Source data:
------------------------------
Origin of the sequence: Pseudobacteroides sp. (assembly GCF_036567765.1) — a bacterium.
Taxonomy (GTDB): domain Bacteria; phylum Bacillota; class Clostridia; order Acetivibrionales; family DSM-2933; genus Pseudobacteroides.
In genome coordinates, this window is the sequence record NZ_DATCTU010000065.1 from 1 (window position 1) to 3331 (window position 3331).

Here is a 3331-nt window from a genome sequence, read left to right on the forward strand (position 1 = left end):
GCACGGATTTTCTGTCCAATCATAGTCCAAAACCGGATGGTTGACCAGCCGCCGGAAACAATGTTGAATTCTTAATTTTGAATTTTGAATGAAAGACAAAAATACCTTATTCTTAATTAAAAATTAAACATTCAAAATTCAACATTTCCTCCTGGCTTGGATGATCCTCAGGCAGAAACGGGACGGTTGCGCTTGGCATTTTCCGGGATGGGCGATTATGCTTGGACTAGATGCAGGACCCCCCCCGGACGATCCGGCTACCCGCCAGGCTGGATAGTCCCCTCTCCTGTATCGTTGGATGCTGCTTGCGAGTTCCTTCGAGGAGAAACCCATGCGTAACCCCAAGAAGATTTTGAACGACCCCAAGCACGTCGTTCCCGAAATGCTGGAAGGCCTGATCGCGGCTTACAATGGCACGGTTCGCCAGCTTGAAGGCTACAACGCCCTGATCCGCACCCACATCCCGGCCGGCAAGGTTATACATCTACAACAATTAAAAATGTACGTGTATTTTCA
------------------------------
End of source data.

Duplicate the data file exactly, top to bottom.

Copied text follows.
Origin of the sequence: Pseudobacteroides sp. (assembly GCF_036567765.1) — a bacterium.
Taxonomy (GTDB): domain Bacteria; phylum Bacillota; class Clostridia; order Acetivibrionales; family DSM-2933; genus Pseudobacteroides.
In genome coordinates, this window is the sequence record NZ_DATCTU010000065.1 from 1 (window position 1) to 3331 (window position 3331).

Here is a 3331-nt window from a genome sequence, read left to right on the forward strand (position 1 = left end):
GCACGGATTTTCTGTCCAATCATAGTCCAAAACCGGATGGTTGACCAGCCGCCGGAAACAATGTTGAATTCTTAATTTTGAATTTTGAATGAAAGACAAAAATACCTTATTCTTAATTAAAAATTAAACATTCAAAATTCAACATTTCCTCCTGGCTTGGATGATCCTCAGGCAGAAACGGGACGGTTGCGCTTGGCATTTTCCGGGATGGGCGATTATGCTTGGACTAGATGCAGGACCCCCCCCGGACGATCCGGCTACCCGCCAGGCTGGATAGTCCCCTCTCCTGTATCGTTGGATGCTGCTTGCGAGTTCCTTCGAGGAGAAACCCATGCGTAACCCCAAGAAGATTTTGAACGACCCCAAGCACGTCGTTCCCGAAATGCTGGAAGGCCTGATCGCGGCTTACAATGGCACGGTTCGCCAGCTTGAAGGCTACAACGCCCTGATCCGCACCCACATCCCGGCCGGCAAGGTTATACATCTACAACAATTAAAAATGTACGTGTATTTTCA